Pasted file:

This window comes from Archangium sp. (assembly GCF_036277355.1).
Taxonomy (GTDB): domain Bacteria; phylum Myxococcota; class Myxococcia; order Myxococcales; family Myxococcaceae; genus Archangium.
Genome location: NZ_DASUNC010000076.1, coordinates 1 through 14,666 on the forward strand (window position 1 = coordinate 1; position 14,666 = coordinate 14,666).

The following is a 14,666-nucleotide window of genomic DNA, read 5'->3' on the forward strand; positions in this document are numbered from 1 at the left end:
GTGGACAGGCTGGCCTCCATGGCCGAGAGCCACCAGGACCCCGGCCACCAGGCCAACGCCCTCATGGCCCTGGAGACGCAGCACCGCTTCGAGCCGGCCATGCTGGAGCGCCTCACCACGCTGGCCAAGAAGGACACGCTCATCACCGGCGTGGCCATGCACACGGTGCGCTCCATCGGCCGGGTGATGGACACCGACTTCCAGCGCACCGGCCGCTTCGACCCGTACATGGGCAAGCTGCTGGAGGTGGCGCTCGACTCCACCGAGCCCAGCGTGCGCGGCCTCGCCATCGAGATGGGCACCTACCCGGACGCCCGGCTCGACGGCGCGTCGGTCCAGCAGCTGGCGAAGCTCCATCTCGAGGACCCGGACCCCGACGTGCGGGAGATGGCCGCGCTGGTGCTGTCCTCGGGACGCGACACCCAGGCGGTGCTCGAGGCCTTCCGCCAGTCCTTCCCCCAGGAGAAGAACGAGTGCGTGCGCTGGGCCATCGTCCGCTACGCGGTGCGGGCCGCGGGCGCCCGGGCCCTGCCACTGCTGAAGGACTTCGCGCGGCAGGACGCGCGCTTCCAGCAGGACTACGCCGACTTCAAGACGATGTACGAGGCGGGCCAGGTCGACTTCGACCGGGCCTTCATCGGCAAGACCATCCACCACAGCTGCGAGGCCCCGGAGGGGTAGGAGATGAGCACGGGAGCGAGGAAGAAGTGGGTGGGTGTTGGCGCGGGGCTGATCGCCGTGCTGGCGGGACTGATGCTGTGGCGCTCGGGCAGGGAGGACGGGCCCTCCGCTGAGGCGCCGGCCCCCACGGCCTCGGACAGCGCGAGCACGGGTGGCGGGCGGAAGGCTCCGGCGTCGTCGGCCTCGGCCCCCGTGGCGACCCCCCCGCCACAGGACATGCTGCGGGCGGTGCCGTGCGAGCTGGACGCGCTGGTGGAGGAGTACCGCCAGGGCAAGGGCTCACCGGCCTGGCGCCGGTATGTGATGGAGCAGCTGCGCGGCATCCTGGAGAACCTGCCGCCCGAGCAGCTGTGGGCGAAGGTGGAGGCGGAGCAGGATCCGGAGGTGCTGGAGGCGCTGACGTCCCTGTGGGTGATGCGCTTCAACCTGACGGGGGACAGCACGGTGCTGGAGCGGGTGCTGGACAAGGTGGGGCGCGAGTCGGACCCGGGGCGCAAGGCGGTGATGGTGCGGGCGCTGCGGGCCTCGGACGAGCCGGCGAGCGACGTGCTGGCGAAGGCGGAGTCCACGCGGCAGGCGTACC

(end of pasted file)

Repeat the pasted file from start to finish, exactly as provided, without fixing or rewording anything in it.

This window comes from Archangium sp. (assembly GCF_036277355.1).
Taxonomy (GTDB): domain Bacteria; phylum Myxococcota; class Myxococcia; order Myxococcales; family Myxococcaceae; genus Archangium.
Genome location: NZ_DASUNC010000076.1, coordinates 1 through 14,666 on the forward strand (window position 1 = coordinate 1; position 14,666 = coordinate 14,666).

The following is a 14,666-nucleotide window of genomic DNA, read 5'->3' on the forward strand; positions in this document are numbered from 1 at the left end:
GTGGACAGGCTGGCCTCCATGGCCGAGAGCCACCAGGACCCCGGCCACCAGGCCAACGCCCTCATGGCCCTGGAGACGCAGCACCGCTTCGAGCCGGCCATGCTGGAGCGCCTCACCACGCTGGCCAAGAAGGACACGCTCATCACCGGCGTGGCCATGCACACGGTGCGCTCCATCGGCCGGGTGATGGACACCGACTTCCAGCGCACCGGCCGCTTCGACCCGTACATGGGCAAGCTGCTGGAGGTGGCGCTCGACTCCACCGAGCCCAGCGTGCGCGGCCTCGCCATCGAGATGGGCACCTACCCGGACGCCCGGCTCGACGGCGCGTCGGTCCAGCAGCTGGCGAAGCTCCATCTCGAGGACCCGGACCCCGACGTGCGGGAGATGGCCGCGCTGGTGCTGTCCTCGGGACGCGACACCCAGGCGGTGCTCGAGGCCTTCCGCCAGTCCTTCCCCCAGGAGAAGAACGAGTGCGTGCGCTGGGCCATCGTCCGCTACGCGGTGCGGGCCGCGGGCGCCCGGGCCCTGCCACTGCTGAAGGACTTCGCGCGGCAGGACGCGCGCTTCCAGCAGGACTACGCCGACTTCAAGACGATGTACGAGGCGGGCCAGGTCGACTTCGACCGGGCCTTCATCGGCAAGACCATCCACCACAGCTGCGAGGCCCCGGAGGGGTAGGAGATGAGCACGGGAGCGAGGAAGAAGTGGGTGGGTGTTGGCGCGGGGCTGATCGCCGTGCTGGCGGGACTGATGCTGTGGCGCTCGGGCAGGGAGGACGGGCCCTCCGCTGAGGCGCCGGCCCCCACGGCCTCGGACAGCGCGAGCACGGGTGGCGGGCGGAAGGCTCCGGCGTCGTCGGCCTCGGCCCCCGTGGCGACCCCCCCGCCACAGGACATGCTGCGGGCGGTGCCGTGCGAGCTGGACGCGCTGGTGGAGGAGTACCGCCAGGGCAAGGGCTCACCGGCCTGGCGCCGGTATGTGATGGAGCAGCTGCGCGGCATCCTGGAGAACCTGCCGCCCGAGCAGCTGTGGGCGAAGGTGGAGGCGGAGCAGGATCCGGAGGTGCTGGAGGCGCTGACGTCCCTGTGGGTGATGCGCTTCAACCTGACGGGGGACAGCACGGTGCTGGAGCGGGTGCTGGACAAGGTGGGGCGCGAGTCGGACCCGGGGCGCAAGGCGGTGATGGTGCGGGCGCTGCGGGCCTCGGACGAGCCGGCGAGCGACGTGCTGGCGAAGGCGGAGTCCACGCGGCAGGCGTACC